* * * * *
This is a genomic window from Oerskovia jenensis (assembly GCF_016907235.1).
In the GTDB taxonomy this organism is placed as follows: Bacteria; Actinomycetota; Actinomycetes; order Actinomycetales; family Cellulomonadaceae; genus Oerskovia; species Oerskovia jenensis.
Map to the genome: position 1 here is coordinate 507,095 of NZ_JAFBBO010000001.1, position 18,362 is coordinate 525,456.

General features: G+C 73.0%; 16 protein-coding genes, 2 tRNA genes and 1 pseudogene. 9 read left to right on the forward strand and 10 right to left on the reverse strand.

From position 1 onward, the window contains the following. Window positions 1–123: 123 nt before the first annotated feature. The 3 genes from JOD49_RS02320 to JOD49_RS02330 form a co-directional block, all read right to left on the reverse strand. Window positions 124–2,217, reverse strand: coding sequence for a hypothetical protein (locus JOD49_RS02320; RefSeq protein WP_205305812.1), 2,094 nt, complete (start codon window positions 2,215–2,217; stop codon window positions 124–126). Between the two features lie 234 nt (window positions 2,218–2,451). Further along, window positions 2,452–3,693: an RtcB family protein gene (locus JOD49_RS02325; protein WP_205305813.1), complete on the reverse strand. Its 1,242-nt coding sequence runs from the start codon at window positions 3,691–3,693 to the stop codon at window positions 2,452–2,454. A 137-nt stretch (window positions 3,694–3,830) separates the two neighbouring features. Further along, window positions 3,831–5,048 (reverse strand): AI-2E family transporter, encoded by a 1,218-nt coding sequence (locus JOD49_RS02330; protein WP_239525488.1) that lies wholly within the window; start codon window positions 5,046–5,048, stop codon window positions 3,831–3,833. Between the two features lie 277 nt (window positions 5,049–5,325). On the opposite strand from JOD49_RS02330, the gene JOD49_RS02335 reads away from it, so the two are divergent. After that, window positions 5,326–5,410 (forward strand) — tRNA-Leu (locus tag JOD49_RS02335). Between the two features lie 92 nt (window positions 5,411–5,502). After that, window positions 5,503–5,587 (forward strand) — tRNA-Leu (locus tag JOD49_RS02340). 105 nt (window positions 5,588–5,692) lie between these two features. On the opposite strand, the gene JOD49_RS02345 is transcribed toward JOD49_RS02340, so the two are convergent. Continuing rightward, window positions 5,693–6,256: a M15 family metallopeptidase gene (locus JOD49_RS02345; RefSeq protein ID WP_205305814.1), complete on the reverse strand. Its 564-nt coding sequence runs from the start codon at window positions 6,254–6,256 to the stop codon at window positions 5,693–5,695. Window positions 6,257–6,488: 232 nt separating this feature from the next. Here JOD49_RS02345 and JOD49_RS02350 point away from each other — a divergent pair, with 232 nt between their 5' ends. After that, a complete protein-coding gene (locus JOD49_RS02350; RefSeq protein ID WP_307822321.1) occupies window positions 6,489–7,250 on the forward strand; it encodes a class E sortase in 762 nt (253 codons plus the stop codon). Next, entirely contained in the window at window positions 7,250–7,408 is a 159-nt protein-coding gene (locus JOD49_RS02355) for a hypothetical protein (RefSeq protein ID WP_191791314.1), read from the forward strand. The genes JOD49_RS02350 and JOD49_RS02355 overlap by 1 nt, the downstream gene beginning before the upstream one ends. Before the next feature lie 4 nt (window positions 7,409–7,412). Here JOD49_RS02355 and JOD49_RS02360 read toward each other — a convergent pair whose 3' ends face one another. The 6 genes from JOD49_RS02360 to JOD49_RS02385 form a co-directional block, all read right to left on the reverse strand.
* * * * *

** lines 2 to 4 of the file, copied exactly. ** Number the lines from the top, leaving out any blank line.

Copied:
In the GTDB taxonomy this organism is placed as follows: Bacteria; Actinomycetota; Actinomycetes; order Actinomycetales; family Cellulomonadaceae; genus Oerskovia; species Oerskovia jenensis.
Map to the genome: position 1 here is coordinate 507,095 of NZ_JAFBBO010000001.1, position 18,362 is coordinate 525,456.

General features: G+C 73.0%; 16 protein-coding genes, 2 tRNA genes and 1 pseudogene. 9 read left to right on the forward strand and 10 right to left on the reverse strand.